Last week I had to go to London for some filming in the British Museum with Hoa Hakananai’a. It was to be after the public had left in the early evening, but there was a tube strike on, making London travel unpredictable, and I had arranged a visit to the Natural History Museum. So I set out early. What I hadn’t expected was that my train from rural Wiltshire would be cancelled. With an hour to wait, I set off into the woods. It was absolutely still, with no sounds but timid bird song and water dripping from the trees.
It was warm in London. I walked from the station across Kensington Gardens to Exhibition Road. Spring was in full bloom, far ahead of Wiltshire. It was exhilarating to see horse chestnuts in the sun, sinking under the weight of flowers and foliage, and Henry Moore’s sculpture back in place after its conservation.
There’s a sculpture outside the Serpentine Gallery I hadn’t seen before, a pair of perched boulders among the trees, half natural, half quirky joke, something people like to walk around and be photographed with. A panel told me it was made by Fischli/Weiss (Peter Fischli and David Weiss), and is called Rock on Top of Another Rock. It’s twinned with two rocks in Norway, and the gallery sells an attractive little book in which the essays appear in both English and Norwegian, the works made illustrated paper.
All this was interesting enough, but what particularly intrigued me was a sentence on the information panel: “this work comprises two large granite boulders seemingly balanced one on top of the other”.
Whatever the boulders are, they’re clearly not granite. Does this matter? The work is about place, and the blurring of nature and artificial. You look at the boulders in the London park, and you think of their rocky colleagues in a sweeping remote Norwegian landscape, and of the probably more parochial setting that gave the British rocks. You think of the stories the rocks are accumulating, now that they are more than just rocks – the stories they made when they were made, and when they were made art. What they are made of matters to me.
Well, I knew who to ask: I was on my way to meet the Petrology Collections Manager in the Department of Earth Sciences – Mineralogy, at the Natural History Museum.
When I was a student in London, learning some basic geology for my archaeology degree, we talked about Stonehenge. A geologist had just proposed that the bluestones, the small stones from Wales, had not been carried there by people, but by glaciers. It was an old idea, and one that still stirs a little fringe debate, but unusually this time the case was presented in the pages of Nature (“Glaciation and the stones of Stonehenge”, by GA Kellaway, Nature 233, 30-35, 3 September 1971)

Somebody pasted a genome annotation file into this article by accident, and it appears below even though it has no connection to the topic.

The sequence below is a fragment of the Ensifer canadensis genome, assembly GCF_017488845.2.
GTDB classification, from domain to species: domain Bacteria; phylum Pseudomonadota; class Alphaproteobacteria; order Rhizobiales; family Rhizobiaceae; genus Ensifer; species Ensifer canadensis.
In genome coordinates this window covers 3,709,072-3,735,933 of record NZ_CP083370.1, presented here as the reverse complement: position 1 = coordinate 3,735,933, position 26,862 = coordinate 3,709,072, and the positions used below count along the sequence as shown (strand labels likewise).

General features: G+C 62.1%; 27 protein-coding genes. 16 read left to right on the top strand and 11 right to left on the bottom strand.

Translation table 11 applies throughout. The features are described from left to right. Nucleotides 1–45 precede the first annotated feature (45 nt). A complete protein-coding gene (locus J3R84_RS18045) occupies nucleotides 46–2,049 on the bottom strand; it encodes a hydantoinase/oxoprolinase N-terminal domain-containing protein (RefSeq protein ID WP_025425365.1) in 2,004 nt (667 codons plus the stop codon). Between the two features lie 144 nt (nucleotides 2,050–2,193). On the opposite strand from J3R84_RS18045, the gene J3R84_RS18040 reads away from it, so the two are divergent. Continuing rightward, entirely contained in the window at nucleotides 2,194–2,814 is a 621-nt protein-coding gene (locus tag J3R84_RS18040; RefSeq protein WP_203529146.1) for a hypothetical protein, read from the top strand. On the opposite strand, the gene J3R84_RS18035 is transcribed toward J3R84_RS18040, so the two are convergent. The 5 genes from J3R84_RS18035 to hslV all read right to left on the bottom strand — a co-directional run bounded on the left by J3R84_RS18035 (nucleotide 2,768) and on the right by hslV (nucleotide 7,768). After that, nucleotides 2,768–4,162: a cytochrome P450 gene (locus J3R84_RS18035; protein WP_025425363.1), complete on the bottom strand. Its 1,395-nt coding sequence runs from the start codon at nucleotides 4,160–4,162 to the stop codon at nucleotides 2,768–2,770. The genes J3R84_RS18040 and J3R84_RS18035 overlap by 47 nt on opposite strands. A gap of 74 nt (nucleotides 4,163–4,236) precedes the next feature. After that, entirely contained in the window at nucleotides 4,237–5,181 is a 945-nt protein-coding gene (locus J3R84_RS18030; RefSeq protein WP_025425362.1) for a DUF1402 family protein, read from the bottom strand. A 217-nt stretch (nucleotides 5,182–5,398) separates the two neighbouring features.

I went to the Geological Museum (as it then was), where Kellaway was on the Institute of Geological Sciences staff. In 1985 the survey moved to Nottingham, and the museum became the Earth Galleries at the Natural History Museum. The exhibitions have changed, but in 1971 I was impressed by a delightful model of Stonehenge, carved from rock specimens chosen from the original sources where the respective megaliths were thought to come from. I remember it as having been made by the survey’s own petrologist, Herbert Thomas, who had discovered the source of the bluestones in the early 1920s. Did it still exist?
A year ago I emailed Rob Ixer. Rob is a petrologist and honorary senior research associate at UCL Institute of Archaeology who has given the subject of Stonehenge’s bluestones a great deal of productive time. Did he know the model?
He remembered it well. He asked Dave Smith, the aforementioned collections manager, and Dave found it – in an exhibition storage depot out towards Kent. Now it was back in Kensington, in its original wooden display cabinet, where I hoped to photograph it. And sure enough, when Dave took me up to a long store room, there it was, exactly as I’d remembered it (if rather more dusty).
Currently we know surprisingly little about it. On the face of it, as the title information sheet has it, it was made under Thomas’s instructions by a technician at the survey, D W Hepple. I’d be delighted to hear from anyone who could tell us more.
But what about the two rocks? Dave cycled by them every day on the way to work. I showed him some photos, and he agreed they were not granite – but he’d need to look at them more closely before saying more. Some little square holes I’d noticed in the lower rock, he told me, had been vacated by pyrite crystals. Did I know where they came from? I think Norway, I said.
So on to the British Museum and the statue from Easter Island, whose rock has also yet to be scrutinised by modern geology. And then, reading the book, I discovered where the two rocks in Kensington Gardens really came from: Wales. Their journey must have paralleled, in some form, that of the Stonehenge bluestones. Now I really am curious. Where exactly do those rocks come from?